Top Articles

Background: The back of the head has the greatest diversity of shape abnormalities, most commonly flat areas. The two most common types are asymmetric flattening due to plagiocephaly and bilateral flattening due to external deformational forces. There does not appear to be too much difference between them in occurrence based on patients that have presented for treatment.

The flat back of the head can have several difference presentations based on where the lack of projection exists. In a completely horizontal flatness the occipital bone is the primary deficiency bone and the parietal bones above it are less flat. In the obliquely flat back of the head the parietal bones are the primary culprit and the occipital bone less so. In less common and in the most severe flattening cases both the occipital bone and the parietal bones are equally flat. 

Case Study: This young male had long been bothered by his flat back of his head but his concerns were magnified after four years in the military. (where he had a short haircut) His 3D CT scan showed an obliquely angled back of his head with a pseudo prominent niche ridge at the visible end of the occipital bone. There was some increased flatness on the right compared to the left.

Using his 3D CT scan a custom  back of the head skill implant was designed with an angulated point of maximum projection of 15mms. Total implant volume was 123ccs.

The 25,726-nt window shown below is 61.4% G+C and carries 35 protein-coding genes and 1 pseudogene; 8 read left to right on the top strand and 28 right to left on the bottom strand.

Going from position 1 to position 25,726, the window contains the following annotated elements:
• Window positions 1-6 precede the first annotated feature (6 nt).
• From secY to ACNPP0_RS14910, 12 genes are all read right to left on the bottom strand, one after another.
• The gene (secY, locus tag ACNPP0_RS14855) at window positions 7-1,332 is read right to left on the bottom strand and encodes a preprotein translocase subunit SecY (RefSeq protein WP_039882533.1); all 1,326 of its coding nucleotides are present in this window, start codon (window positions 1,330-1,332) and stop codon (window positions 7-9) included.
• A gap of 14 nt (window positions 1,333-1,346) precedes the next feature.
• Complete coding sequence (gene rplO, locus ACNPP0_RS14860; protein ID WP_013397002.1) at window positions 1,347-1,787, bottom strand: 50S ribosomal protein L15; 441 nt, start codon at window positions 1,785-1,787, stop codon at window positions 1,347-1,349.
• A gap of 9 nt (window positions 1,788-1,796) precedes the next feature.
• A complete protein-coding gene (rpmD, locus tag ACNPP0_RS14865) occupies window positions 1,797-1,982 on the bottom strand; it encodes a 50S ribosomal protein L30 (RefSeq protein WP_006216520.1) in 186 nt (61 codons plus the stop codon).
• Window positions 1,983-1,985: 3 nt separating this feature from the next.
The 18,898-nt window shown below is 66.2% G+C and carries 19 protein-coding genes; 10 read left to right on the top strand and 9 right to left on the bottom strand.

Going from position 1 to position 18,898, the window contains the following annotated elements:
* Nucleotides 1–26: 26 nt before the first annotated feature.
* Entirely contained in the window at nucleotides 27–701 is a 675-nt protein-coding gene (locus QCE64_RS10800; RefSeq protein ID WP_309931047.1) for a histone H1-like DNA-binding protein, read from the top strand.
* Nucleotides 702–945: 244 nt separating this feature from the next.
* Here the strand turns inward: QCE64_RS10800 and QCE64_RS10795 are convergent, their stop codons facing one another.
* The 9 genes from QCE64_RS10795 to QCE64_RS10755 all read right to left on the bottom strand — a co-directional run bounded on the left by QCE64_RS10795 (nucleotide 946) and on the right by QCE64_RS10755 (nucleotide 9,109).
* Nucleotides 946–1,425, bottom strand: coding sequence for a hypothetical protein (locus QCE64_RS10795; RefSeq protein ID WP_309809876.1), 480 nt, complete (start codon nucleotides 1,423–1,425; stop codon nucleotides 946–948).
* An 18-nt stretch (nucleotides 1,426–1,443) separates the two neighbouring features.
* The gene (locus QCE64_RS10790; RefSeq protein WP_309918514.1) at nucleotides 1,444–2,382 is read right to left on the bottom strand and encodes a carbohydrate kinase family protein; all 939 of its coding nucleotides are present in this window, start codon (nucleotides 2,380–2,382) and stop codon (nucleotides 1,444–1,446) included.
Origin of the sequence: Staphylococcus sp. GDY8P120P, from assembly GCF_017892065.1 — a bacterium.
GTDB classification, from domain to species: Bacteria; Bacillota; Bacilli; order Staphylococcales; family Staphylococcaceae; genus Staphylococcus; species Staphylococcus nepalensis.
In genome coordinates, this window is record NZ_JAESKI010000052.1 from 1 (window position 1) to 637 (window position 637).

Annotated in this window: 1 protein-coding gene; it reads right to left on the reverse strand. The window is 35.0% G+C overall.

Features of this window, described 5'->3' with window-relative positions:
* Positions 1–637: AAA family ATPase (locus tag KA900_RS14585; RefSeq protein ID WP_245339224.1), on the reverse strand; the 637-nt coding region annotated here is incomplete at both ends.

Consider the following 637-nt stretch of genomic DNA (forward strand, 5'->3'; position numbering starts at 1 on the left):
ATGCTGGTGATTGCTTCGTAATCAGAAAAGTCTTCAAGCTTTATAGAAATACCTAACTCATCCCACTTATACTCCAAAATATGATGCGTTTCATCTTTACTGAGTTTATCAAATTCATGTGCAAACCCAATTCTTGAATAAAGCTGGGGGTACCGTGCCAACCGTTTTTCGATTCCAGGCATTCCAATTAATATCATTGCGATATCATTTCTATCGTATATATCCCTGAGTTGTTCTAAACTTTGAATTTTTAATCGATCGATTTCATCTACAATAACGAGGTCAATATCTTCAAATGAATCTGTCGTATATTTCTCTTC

In the angulated flat back of the head deformity the point of maximum projection is higher than in the straight or flat back of head deformity.

Under general anesthesia and in the ;prone position a zigzag 7cm long scalp incision was made over the nuchal ridge. Subperiosteal dissection was widely done and the key landmark identified to aid in implant placement…the midline notch above the projecting nuchal ridge.

The custom skull implant was passed through the incision, positioned in the midline using the nuchal notch and secured with a single micro screw. A two layer closure was done over a drain.

When seen the next day for head dressing and drain removal the impriovement in the shape of his back of head was readily apparent and very satisfying for him.

The flat back of the head is a common and distressing skull deformity for those affected. Using a custom skull implant design and a 90 minute surgery this lifelong head shape concern can be dramatically improved with a short recovery period.

Case Highlights:

1) Significant back of the head deficiencies are a combination of lack of occipital and biparietal bone projections.

2) If the nuchal ridge has adequate development it serves as the placement insertion for a custom back of head skull implant.

3)  An implant for the flat back of the head represents a 90 minute surgery to correct a lifelong head shape concern.

Dr. Barry Eppley

World-Renowned Plastic Surgeon

Top Articles